06 - What a Tangled Web: Tacitus’ Use of Praetexo in the Histories

A close analysis of Tacitus' use of the word praetexo reveals that he often uses this term metaphorically to indicate lying ("pretext"), unlike other previous and contemporary authors, all of whom primarily, although not exclusively, use praetexo in its non-metaphorical definition to describe decorated cloth. Tacitus mostly employs this metaphorical meaning in the Histories, and this usage influences the interpretation of all its occurrences, including those which seem to mainly refer to the decorated toga of the senators, thus creating an image in the reader's mind of the senate as primarily a false excuse for imperial power.

By constructing this association, Tacitus can subtly indicate to the reader various opinions about the senate as a whole and its legitimacy without overtly stating perspectives that could be dangerous in the surrounding political environment. This interpretation is strengthened by the fact that Tacitus reserves praetexo for instances of lying which are either blatantly obvious to the reader due to the context, or examples where Tacitus as the narrator immediately exposes the deception by explaining what the liar was really planning. This creates a strong association between praetexo and obvious falsehood for the reader, which seems to be intentional and therefore to serve some purpose within the writing. While significant work has previously been done on Tacitus' use of innuendo in his writing to convey ideas to his audience without stating them outright and to persuade the audience of his viewpoint (Ryberg, Sullivan, Devillers), this scholarship has usually focused on Tacitus' writing more generally, not necessarily the use of specific words, and has not addressed a setup such as this, where Tacitus has both an established metaphor and a well-known metonymy at his disposal between which he can draw connections. Additionally, while many people have discussed Tacitus' ideas surrounding politics and political failure (Strunk, Szűcs), a detailed analysis of one example which Tacitus employs to discuss failure and deception can expand the conversation and contribute to a clearer picture of Tacitus' views on the Roman Empire and the senate's place within it.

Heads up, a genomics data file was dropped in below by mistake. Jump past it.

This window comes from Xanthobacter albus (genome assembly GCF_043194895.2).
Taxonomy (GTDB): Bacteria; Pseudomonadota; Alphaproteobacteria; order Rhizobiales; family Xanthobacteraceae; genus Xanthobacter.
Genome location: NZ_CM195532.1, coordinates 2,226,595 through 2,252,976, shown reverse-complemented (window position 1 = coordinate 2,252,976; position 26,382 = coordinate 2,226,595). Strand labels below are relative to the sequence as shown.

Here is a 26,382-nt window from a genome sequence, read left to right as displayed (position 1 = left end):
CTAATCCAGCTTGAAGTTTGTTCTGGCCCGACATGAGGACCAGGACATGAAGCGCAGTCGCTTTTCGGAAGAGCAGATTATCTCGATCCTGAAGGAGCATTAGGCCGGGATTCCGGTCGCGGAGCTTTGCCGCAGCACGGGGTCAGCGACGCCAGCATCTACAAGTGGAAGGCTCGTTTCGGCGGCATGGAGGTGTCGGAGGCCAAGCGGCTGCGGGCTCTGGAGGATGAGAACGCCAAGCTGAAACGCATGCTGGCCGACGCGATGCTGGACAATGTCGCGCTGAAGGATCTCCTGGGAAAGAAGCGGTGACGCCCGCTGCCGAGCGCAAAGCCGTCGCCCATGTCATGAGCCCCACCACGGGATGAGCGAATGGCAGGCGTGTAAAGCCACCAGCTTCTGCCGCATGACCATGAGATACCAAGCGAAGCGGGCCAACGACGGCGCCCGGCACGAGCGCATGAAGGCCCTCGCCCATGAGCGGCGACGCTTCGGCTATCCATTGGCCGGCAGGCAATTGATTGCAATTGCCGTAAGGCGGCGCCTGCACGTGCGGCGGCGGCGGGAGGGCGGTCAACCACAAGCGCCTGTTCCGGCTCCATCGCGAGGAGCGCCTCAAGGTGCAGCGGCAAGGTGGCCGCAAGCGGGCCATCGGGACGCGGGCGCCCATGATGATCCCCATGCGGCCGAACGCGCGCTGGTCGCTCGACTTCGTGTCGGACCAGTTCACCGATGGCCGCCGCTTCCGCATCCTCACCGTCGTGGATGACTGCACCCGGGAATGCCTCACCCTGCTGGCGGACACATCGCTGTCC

The most important usages of praetexo for lying are at Hist. 1.77, 2.100, 3.8, and 4.73. All four of these episodes describe instances of lying that Tacitus considers obvious to the reader and all or most of the people involved, and which he immediately follows with the real reason for the action which the praetexo explains. Additionally, 2.89 and 3.31 involve scenarios where people dress in senatorial garb either as a result of deception or for deceptive reasons, further strengthening Tacitus' implicit connections. All of this culminates in 3.80, where the senate presents a praetexo as an attempt to turn aside invasion, which Tacitus implies to be false but for which he fails to provide a corrected reason, completing the association and leaving the reader to consider the powerlessness of the senate and its reduction to empty statements for the sake of its own preservation.


Emma Reyman, University of Illinois at Urbana-Champaign